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Canada's iconic coffee, doughnut chain enters Chinese market for growth

2019/3/26 10:11:10   source:Xinhua

Canada's iconic coffee and doughnut chain Tim Hortons has made headlines with the recent opening of its first restaurant in China, the world's fastest growing coffee market.

The new restaurant, which opened on Feb. 26 in central Shanghai, marks the first step of the company's new initiative to launch more than 1,500 Timmies in China over the next ten years.

ATTRACTIVE GROWTH MARKET

Every detail in the Shanghai restaurant is meant to elevate the experience of visiting Canada's favorite coffee shop, according to the chain, run by Burger King-owner Restaurant Brands International Inc.

The restaurant features a lot of red and plaids, art work featuring the maple leaf and there is even a hockey stick door handle to pay tribute to its hockey heritage and well known love of the game. The design of the floor tiles is inspired by the image of maple leaves scattered on the ground in autumn.

"China is an attractive growth market and we can't wait for guests to try our classic favorites and some new offerings crafted specifically to the Chinese market," said Alex Macedo, president of Tim Hortons, which is named after the National Hockey League and Toronto Maple Leafs defenceman Tim Horton, in a press release.

Tim Hortons is following the steps of international coffee chains such as Starbucks and Costa Coffee which are already well established in China. The second-largest world economy is becoming the most promising market for coffee consumption from traditionally a tea-drinking country.

While China still ranks relatively low in coffee consumption on a per-capita basis, at three cups a year versus 250 cups in the UK and 363 cups in the United States, total consumption grew at an average annual rate of 16 percent in the last decade, significantly outpacing the world average of 2 percent, according to figures from the International Coffee Organization.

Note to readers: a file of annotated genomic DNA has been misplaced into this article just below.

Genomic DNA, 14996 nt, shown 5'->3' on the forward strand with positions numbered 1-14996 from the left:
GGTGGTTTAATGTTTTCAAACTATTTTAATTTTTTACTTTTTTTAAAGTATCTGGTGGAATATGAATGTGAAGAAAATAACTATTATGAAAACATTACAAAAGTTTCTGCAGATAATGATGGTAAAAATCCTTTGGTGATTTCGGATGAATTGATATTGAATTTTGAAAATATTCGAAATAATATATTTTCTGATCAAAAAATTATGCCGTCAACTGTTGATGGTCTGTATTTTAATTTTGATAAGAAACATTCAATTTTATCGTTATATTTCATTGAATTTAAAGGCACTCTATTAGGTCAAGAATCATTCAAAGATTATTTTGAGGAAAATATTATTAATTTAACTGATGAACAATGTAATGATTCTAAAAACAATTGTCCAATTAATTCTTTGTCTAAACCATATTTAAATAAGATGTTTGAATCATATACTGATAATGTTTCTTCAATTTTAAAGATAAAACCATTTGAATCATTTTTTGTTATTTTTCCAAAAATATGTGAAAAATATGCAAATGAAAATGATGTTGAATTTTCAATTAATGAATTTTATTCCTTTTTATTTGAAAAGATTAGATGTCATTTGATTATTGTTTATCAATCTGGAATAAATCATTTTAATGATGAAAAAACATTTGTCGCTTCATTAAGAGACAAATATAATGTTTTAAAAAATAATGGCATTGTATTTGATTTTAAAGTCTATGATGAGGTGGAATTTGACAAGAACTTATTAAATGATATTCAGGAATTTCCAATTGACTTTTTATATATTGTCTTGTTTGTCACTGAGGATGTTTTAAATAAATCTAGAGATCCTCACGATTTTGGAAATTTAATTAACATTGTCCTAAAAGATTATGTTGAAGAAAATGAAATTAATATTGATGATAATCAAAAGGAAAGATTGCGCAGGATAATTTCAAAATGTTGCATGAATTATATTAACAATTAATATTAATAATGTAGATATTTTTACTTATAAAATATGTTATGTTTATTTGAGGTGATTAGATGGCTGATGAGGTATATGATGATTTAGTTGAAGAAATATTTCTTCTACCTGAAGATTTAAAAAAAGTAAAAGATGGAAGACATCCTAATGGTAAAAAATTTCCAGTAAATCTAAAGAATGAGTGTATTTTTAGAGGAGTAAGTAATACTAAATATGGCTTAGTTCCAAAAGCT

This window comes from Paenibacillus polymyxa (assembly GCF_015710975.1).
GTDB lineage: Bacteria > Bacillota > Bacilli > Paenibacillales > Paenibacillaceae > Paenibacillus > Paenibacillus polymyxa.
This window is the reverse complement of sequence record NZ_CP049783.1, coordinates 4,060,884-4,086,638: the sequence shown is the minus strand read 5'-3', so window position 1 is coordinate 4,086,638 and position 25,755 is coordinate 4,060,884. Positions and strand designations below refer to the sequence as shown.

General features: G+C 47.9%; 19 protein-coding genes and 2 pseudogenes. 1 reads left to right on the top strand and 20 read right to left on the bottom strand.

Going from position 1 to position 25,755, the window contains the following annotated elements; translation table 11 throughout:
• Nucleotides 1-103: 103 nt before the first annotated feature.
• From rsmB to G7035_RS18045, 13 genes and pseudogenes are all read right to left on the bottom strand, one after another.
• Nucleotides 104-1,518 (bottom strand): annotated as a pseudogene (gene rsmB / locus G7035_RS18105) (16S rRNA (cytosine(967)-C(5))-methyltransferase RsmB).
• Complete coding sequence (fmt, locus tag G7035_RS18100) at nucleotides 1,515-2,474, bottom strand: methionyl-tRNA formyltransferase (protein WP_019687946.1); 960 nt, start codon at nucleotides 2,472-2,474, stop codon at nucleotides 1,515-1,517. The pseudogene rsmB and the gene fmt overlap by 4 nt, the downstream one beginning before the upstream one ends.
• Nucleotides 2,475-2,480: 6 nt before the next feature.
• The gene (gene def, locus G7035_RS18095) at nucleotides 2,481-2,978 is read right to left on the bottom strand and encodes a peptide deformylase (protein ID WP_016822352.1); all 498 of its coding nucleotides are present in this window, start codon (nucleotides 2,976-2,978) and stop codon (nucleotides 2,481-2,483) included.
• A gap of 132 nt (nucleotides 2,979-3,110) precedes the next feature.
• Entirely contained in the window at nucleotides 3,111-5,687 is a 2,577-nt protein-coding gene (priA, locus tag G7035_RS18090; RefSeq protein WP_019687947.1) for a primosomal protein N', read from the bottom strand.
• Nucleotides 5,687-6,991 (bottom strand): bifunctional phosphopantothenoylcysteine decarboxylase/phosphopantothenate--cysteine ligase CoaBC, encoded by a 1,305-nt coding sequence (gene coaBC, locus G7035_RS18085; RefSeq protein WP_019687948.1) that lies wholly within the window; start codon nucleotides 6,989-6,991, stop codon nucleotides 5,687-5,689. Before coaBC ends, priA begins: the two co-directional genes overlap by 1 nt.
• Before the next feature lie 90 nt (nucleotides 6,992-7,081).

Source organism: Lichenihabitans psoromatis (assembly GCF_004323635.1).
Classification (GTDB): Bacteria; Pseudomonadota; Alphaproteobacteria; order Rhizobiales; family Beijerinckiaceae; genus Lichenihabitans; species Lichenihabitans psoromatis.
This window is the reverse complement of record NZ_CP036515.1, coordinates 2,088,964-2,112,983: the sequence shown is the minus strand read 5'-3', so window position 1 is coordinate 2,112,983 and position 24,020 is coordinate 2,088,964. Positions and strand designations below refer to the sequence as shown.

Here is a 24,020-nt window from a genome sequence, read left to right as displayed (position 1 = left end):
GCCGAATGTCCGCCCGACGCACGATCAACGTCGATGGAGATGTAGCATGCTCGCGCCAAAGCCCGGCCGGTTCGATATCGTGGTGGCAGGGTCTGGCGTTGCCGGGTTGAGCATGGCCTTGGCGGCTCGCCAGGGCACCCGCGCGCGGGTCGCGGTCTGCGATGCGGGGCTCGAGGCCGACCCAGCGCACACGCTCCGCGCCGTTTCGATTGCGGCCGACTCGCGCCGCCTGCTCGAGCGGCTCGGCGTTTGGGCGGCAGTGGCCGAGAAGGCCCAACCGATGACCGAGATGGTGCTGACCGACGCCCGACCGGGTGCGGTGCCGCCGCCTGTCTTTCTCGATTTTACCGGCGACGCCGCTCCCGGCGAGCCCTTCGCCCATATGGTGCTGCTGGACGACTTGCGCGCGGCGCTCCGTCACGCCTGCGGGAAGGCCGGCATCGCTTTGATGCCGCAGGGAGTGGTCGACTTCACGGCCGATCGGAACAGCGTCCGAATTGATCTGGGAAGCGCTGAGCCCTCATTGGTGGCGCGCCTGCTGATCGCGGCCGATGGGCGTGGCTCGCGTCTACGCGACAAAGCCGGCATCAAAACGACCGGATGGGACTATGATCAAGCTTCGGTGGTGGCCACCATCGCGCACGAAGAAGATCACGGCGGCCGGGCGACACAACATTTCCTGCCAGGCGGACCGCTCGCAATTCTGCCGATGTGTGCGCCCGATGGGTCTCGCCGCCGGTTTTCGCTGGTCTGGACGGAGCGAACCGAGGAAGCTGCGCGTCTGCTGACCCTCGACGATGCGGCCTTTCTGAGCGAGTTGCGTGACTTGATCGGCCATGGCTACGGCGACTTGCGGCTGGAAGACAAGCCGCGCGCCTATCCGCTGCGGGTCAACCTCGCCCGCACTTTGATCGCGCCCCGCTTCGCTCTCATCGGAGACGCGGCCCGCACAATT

Starbucks tripled its store count in China to 3,300 in 2018 from 1,017 in 2013. The company has plans to enter 100 new Chinese cities by 2022 while Costa Coffee is aiming for 1,200 stores over the same period, up from the 449 at present, according to Jing Wang, a San Francisco-based business intelligence manager at Alibaba Group.

TAILORED FOR LOCAL CONSUMERS

Though obviously facing the stiff competition in the Chinese market, Tim Hortons is confident that it can stand out with its classic and new food and beverage products as well as the brand's better recognition in the rising Asian power thanks to millions of Chinese immigrants in Canada, said Macedo.

"It's easy to understand 'why,' the bigger question is 'how,'"Macedo told a press conference in Toronto on Feb. 26.

He said they have been studying the Chinese market "for 18 months" in order to understand local customers so that they can offer the best and unique Tim Hortons experiences.

The Canadian business leader said they talked with Shanghai local people, referred to plenty of Chinese cooking styles, and tried almost everything to develop a whole list of menu items exclusively for the Chinese market while offering its classic food and beverages.

For example, Mocha drinks are something they found popular in Asia, and Tim Hortons Mocha Latte is born in Shanghai.

The popular snack dessert Timbits now has a very joyful Chinese name "Tian Qu Qiu," which means "heavenly fun ball" if translated literally in Mandarin.

Moreover, there is even one new addition to the dessert thanks to Chinese cooking culture - Salted Egg Yolk Timbit.

"If only they open a store exactly like that new one in Shanghai here in Toronto! I am sure that would be popular, too!" said Jessica Zhou, a Chinese Canadian girl who loves Tim Hortons coffee.

The new store in Shanghai looks fancier than the ones in Canada, Zhou said, adding she is very interested in that new salted egg yolk Timbit.

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